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Safety: Midway sees jump in fire insurance rating
By Jason Lesley
Midway Fire and Rescue has received an improved rating from insurance inspectors that puts it in the top 1.6 percent of fire departments in the nation.
Fire Chief Doug Eggiman said the department’s Insurance Service Office rating improved from a Class 4 to a Class 2 after an inspection by an ISO team last year. Midway scored 83.04 points out of a possible 100. “We are tickled to death to be a 2; that’s fantastic,” Eggiman said. “I can’t tell you how proud I was to make that announcement Saturday night.” He said 49,010 communities were surveyed last year. Sixty were awarded Class 1 and 750 got Class 2.
Eggiman said the improved ISO rating came during the busiest year in department history. Midway answered 3,002 calls in 2014, up from 2,500 in 2013. “I can remember when it was a big deal when we had 300 calls,” he said. “We’ve got to be in a position to keep pace with the increase.”
Joe Gabriel, vice chairman of the Midway board, said the improved rating, used to assess fire insurance costs in the community, was the product of the training and the emphasis Midway puts on its people. “The chiefs and everybody who worked on it did a fantastic job,” Gabriel said.
The improved rating will go into effect April 1, according to Eggiman. It will be up to individual insurance companies to judge how the Class 2 rating affects policy costs.
Members of the community approached Georgetown County Council more than a year ago to raise their special purpose tax district rates in order to give Midway firefighters raises and stop the loss of trained employees leaving for more pay. The county eventually adopted a plan to give most county employees more pay in phases.
The ISO rating gives points for training levels of personnel among many things. “ISO is a community risk rating that takes into account water supply, emergency communications at the 911 center and certainly the largest portion is the fire department itself,” Eggiman said. “They look at everything from response times and how many people we have to training, equipment and policies.”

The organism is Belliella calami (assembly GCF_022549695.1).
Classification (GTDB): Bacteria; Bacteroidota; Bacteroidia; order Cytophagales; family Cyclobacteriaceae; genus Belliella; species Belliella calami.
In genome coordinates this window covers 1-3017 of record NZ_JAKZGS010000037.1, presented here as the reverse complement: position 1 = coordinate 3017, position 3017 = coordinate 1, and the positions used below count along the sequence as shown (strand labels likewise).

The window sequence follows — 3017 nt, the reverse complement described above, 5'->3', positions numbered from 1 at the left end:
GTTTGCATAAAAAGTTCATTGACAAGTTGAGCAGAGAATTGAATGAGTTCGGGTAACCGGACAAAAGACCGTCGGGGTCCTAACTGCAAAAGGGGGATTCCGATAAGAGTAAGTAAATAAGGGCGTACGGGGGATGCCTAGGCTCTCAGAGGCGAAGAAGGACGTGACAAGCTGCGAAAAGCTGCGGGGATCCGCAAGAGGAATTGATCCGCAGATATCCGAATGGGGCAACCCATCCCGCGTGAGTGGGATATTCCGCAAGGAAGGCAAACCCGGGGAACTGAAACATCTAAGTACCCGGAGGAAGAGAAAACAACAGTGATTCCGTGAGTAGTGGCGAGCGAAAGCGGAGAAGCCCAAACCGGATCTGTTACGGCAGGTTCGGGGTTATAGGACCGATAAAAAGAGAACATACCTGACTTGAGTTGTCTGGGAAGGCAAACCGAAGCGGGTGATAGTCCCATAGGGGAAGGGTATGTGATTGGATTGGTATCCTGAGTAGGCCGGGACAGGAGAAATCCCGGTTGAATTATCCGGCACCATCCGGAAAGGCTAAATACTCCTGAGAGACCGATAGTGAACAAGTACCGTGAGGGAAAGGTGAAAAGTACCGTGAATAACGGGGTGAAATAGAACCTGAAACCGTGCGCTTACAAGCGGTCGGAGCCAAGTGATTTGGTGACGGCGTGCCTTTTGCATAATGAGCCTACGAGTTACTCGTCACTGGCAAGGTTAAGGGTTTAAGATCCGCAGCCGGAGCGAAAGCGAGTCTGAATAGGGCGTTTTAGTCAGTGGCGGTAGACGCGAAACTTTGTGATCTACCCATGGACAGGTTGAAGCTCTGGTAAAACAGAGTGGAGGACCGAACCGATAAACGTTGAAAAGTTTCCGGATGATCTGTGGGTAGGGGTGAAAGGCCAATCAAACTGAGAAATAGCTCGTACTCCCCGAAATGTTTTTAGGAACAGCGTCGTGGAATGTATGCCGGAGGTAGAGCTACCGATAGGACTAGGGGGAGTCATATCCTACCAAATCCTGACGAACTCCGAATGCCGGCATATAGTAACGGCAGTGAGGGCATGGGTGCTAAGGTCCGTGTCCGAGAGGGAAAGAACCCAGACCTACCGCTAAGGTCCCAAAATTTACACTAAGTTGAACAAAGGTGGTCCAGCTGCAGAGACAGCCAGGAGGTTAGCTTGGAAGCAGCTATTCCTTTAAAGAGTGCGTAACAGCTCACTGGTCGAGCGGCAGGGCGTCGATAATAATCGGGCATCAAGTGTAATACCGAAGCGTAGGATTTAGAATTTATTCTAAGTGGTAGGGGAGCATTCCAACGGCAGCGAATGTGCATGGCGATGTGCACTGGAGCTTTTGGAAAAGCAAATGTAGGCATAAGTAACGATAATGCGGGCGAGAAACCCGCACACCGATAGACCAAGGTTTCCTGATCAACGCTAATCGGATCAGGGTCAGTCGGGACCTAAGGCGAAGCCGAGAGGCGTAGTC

The chief said Midway benefitted from updated rules that awarded points for fire prevention. “We’ve got a solid fire prevention program that’s won some awards,” he said. “The best way to put out a fire is to prevent if from happening.”
Eggiman said Midway employees prepared for the five-hour inspection by finding the documentation for hose and ladder tests, training of 24 hours a week for firefighters and employee time sheets to verify staffing. “They have to protect the validity of what they do and are obviously very thorough,” he said. “It was a huge effort on the department’s part. The flip side is that we couldn’t be a Class 2 if it wasn’t for the support of the community, County Council and the administration. Some of that goes back to why they call it a community rating. You can have a tremendous fire department, but if you don’t have any water it doesn’t matter.”
Eggiman said he is considering putting “ISO Class 2” decals on Midway vehicles. “From a development perspective,” he said, “that says a lot to businesses and the public. It tells them fire protection in this area is in the top 1.6 percent in the nation.”
There is still room for improvement, Eggiman said. He wants to make the water flow volume of all 1,200 fire hydrants in the Midway area available on firefighters’ smart phones. “You can’t rest on your laurels,” he said. “You’ve got to continually be looking forward and make sure you’re keeping up.”